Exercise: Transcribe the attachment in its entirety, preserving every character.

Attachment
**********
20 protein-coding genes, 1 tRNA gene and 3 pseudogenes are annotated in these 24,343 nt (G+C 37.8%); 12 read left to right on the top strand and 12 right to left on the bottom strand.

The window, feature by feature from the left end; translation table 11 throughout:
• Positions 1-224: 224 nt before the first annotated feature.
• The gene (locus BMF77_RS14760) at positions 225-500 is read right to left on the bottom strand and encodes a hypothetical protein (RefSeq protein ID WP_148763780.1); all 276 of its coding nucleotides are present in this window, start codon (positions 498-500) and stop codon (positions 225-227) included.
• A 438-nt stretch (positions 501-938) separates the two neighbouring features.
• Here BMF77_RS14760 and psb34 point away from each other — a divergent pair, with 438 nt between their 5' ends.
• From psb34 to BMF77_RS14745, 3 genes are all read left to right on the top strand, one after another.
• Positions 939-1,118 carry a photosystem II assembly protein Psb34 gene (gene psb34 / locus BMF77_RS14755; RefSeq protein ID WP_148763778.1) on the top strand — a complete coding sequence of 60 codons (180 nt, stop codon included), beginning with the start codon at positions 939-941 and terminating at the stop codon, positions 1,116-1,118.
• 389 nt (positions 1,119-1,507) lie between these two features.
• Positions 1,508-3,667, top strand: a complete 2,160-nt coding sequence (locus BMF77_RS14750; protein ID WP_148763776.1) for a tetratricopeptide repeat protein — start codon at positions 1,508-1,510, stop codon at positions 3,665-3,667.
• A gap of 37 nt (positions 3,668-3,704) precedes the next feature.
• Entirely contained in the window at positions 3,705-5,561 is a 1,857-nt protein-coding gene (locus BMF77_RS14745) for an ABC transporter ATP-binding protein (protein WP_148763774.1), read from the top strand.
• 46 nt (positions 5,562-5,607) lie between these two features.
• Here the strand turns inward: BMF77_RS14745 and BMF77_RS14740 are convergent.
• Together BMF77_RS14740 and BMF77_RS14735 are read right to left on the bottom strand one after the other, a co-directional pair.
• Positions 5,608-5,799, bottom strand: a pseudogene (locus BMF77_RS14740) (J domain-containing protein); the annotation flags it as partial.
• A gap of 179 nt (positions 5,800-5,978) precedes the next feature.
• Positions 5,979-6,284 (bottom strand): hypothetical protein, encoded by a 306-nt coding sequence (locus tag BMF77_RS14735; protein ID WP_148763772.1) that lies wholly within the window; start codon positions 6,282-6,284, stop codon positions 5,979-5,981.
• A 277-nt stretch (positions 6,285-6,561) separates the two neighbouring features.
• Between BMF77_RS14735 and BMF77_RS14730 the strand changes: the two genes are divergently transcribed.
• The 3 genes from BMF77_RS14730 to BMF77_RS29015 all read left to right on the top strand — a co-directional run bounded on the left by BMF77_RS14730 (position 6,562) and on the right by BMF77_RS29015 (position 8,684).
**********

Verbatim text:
20 protein-coding genes, 1 tRNA gene and 3 pseudogenes are annotated in these 24,343 nt (G+C 37.8%); 12 read left to right on the top strand and 12 right to left on the bottom strand.

The window, feature by feature from the left end; translation table 11 throughout:
• Positions 1-224: 224 nt before the first annotated feature.
• The gene (locus BMF77_RS14760) at positions 225-500 is read right to left on the bottom strand and encodes a hypothetical protein (RefSeq protein ID WP_148763780.1); all 276 of its coding nucleotides are present in this window, start codon (positions 498-500) and stop codon (positions 225-227) included.
• A 438-nt stretch (positions 501-938) separates the two neighbouring features.
• Here BMF77_RS14760 and psb34 point away from each other — a divergent pair, with 438 nt between their 5' ends.
• From psb34 to BMF77_RS14745, 3 genes are all read left to right on the top strand, one after another.
• Positions 939-1,118 carry a photosystem II assembly protein Psb34 gene (gene psb34 / locus BMF77_RS14755; RefSeq protein ID WP_148763778.1) on the top strand — a complete coding sequence of 60 codons (180 nt, stop codon included), beginning with the start codon at positions 939-941 and terminating at the stop codon, positions 1,116-1,118.
• 389 nt (positions 1,119-1,507) lie between these two features.
• Positions 1,508-3,667, top strand: a complete 2,160-nt coding sequence (locus BMF77_RS14750; protein ID WP_148763776.1) for a tetratricopeptide repeat protein — start codon at positions 1,508-1,510, stop codon at positions 3,665-3,667.
• A gap of 37 nt (positions 3,668-3,704) precedes the next feature.
• Entirely contained in the window at positions 3,705-5,561 is a 1,857-nt protein-coding gene (locus BMF77_RS14745) for an ABC transporter ATP-binding protein (protein WP_148763774.1), read from the top strand.
• 46 nt (positions 5,562-5,607) lie between these two features.
• Here the strand turns inward: BMF77_RS14745 and BMF77_RS14740 are convergent.
• Together BMF77_RS14740 and BMF77_RS14735 are read right to left on the bottom strand one after the other, a co-directional pair.
• Positions 5,608-5,799, bottom strand: a pseudogene (locus BMF77_RS14740) (J domain-containing protein); the annotation flags it as partial.
• A gap of 179 nt (positions 5,800-5,978) precedes the next feature.
• Positions 5,979-6,284 (bottom strand): hypothetical protein, encoded by a 306-nt coding sequence (locus tag BMF77_RS14735; protein ID WP_148763772.1) that lies wholly within the window; start codon positions 6,282-6,284, stop codon positions 5,979-5,981.
• A 277-nt stretch (positions 6,285-6,561) separates the two neighbouring features.
• Between BMF77_RS14735 and BMF77_RS14730 the strand changes: the two genes are divergently transcribed.
• The 3 genes from BMF77_RS14730 to BMF77_RS29015 all read left to right on the top strand — a co-directional run bounded on the left by BMF77_RS14730 (position 6,562) and on the right by BMF77_RS29015 (position 8,684).